The new owner of the Playboy Mansion has struck a deal with the Los Angeles city council to preserve the historic estate.
Paul Koretz, a member of the L.A. city council, originally had moved for the estate to receive landmark status, which would have required the Cultural Historical Commission to survey the land and then submit its judgement and findings to the council.
Daren Metropoulos, the current owner of the Playboy Mansion, came to an agreement with Koretz that will see the property receive a "permanent protection covenant," which allows for Metropoulos to make some changes to the estate as long as he does not tear down the main house.
Additionally, THR reports that the protection covenant will remain active even in the event of other future owners.
“I’m extremely passionate about its architecture and look forward to this momentous opportunity to transform one of the finest estates in the country. As Mr. Hefner was aware, I plan to meticulously refurbish the property with the highest quality and standards in mind,” Metropoulos said in a statement.
“I want to thank Councilman Koretz for working with me to develop an understanding of my vision to restore the mansion while modernizing and replacing important mechanical systems in the structure,” he added.
Metropoulos bought the mansion in August of 2016 for $100 million. It had initially been put on the market in January of that same year for $200 million. Playboy founder Hugh Hefner died just over one year after the sale of the mansion.
Daren Metropoulos, new owner of Playboy Mansion, at its sister house, his home since 2009. pic.twitter.com/1P17rK2clo— Daren Metropoulos (@JDMetro) August 16, 2016
A recent report revealed that Hefner included a stipulation in his will that none of his benefactors will receive their inheritance if they are reckless with their money or if they fall victim to substance abuse.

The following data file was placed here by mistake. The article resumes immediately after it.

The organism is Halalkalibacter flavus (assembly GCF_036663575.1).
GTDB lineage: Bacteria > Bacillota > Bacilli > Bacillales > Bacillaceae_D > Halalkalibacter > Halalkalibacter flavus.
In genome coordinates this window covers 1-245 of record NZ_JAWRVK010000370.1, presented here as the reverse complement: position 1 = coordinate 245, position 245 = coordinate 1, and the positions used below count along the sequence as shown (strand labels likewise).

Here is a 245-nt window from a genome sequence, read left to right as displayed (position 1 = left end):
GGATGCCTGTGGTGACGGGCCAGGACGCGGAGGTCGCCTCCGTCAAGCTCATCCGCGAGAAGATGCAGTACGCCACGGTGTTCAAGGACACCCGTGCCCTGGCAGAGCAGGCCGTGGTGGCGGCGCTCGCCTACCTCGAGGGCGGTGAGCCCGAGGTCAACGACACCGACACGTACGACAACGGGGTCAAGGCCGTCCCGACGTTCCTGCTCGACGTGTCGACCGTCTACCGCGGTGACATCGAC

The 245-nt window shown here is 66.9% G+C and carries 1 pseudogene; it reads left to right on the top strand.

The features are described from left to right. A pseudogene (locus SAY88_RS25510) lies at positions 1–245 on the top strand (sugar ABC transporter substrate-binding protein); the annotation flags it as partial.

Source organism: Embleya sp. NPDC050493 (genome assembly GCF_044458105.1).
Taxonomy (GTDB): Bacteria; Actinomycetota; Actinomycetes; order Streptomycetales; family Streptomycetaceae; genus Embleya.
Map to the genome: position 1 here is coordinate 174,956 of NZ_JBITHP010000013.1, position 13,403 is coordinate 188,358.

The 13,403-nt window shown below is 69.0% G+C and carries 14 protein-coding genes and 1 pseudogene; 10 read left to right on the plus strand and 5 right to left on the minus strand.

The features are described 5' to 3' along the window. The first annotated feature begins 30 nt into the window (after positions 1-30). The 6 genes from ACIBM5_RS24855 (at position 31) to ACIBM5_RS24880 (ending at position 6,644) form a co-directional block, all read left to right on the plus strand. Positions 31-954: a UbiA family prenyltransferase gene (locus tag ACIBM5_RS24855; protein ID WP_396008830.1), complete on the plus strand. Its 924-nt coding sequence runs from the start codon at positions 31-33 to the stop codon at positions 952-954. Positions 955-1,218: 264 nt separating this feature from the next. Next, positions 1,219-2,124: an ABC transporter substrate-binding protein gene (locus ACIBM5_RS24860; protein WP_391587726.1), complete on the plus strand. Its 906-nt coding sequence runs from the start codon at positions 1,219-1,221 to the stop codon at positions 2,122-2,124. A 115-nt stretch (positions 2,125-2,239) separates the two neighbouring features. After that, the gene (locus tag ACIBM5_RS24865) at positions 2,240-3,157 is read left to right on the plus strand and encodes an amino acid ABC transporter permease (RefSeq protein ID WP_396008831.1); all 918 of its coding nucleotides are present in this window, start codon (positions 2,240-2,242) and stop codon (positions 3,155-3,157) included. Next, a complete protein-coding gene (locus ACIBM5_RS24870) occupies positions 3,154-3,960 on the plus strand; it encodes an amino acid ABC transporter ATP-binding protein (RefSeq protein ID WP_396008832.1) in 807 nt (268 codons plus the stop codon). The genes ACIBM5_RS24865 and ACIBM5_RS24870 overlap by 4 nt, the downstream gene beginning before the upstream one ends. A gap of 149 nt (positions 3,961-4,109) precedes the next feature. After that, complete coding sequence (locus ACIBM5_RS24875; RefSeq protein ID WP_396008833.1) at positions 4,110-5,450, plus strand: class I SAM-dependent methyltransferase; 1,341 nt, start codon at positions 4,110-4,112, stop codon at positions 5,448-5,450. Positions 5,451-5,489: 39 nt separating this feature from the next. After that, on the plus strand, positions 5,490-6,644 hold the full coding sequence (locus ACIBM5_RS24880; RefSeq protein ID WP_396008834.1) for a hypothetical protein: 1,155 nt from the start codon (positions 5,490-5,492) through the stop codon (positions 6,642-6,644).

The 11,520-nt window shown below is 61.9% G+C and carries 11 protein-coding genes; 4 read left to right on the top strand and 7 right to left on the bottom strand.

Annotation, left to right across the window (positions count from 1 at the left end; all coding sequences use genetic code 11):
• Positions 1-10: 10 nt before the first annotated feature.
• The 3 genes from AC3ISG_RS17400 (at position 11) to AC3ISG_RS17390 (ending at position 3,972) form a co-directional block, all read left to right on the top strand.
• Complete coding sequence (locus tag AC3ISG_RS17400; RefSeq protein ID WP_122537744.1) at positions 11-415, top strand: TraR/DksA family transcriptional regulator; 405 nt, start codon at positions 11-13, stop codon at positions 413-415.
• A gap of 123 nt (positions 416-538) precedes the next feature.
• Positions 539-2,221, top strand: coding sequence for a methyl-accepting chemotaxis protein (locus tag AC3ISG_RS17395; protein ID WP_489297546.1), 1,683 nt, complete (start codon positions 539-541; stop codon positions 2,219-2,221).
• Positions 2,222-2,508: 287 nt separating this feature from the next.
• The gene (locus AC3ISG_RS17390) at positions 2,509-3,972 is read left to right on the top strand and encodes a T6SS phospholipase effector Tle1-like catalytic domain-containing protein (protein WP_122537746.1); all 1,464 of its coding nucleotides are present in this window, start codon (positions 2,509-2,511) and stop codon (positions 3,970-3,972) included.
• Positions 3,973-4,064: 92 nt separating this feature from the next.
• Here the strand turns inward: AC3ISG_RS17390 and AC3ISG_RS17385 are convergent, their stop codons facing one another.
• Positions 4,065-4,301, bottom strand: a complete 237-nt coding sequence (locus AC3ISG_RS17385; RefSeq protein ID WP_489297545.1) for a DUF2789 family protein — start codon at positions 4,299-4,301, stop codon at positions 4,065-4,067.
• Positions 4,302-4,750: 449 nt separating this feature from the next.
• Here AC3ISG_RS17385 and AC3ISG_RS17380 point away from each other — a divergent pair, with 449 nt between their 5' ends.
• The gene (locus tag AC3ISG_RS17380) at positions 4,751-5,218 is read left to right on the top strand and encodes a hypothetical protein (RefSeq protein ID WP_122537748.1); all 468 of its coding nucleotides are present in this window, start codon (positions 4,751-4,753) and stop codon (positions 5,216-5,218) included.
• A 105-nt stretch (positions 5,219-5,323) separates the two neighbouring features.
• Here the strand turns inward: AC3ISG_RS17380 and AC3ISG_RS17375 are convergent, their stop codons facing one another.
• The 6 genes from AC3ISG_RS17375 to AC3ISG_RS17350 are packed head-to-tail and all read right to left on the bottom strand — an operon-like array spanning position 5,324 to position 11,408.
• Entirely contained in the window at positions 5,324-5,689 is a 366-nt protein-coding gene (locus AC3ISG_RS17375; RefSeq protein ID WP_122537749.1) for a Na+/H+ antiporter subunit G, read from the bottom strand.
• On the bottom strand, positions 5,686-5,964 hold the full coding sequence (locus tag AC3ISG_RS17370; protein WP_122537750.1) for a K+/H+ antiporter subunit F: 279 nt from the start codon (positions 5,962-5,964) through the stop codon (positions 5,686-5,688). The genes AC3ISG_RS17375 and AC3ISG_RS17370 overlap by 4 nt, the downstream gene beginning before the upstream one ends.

Hefner left behind four children (Christie, David, Marston and Cooper) and a wife (Crystal) when he died, but noted in his will that if any of them becomes dependant on drugs or alcohol, or is found to be spending their fortune unwisely by his estate trustees, then they will be cut off.
"If the Trustees reasonably believe that as a result the beneficiary is unable to care for himself or herself, or is unable to manage his or her financial affairs, all mandatory distributions... to the beneficiary... will be suspended," the legal documents read.
"[Rights to the trust may be restored] in the case of use or consumption of an illegal substance, examinations indicate no such use for 12 months and, in all cases, when the Trustees in their discretion determine that the beneficiary is able to care for himself or herself and is able to manage his or her financial affairs," they further explain.
Hefner died on Sept. 27, 2018, and his estate is estimated to be worth around $43 million, which seems like a surprisingly low number considering that in October of 2017 Town and Country reported that his Hustler competitor Larry Flint has a net-worth estimated to be around $500 million.
After his passing, it was announced that the business mogul died of heart failure after apparently contracting a very aggressive strain of e-coli that is said to be resistant to drugs.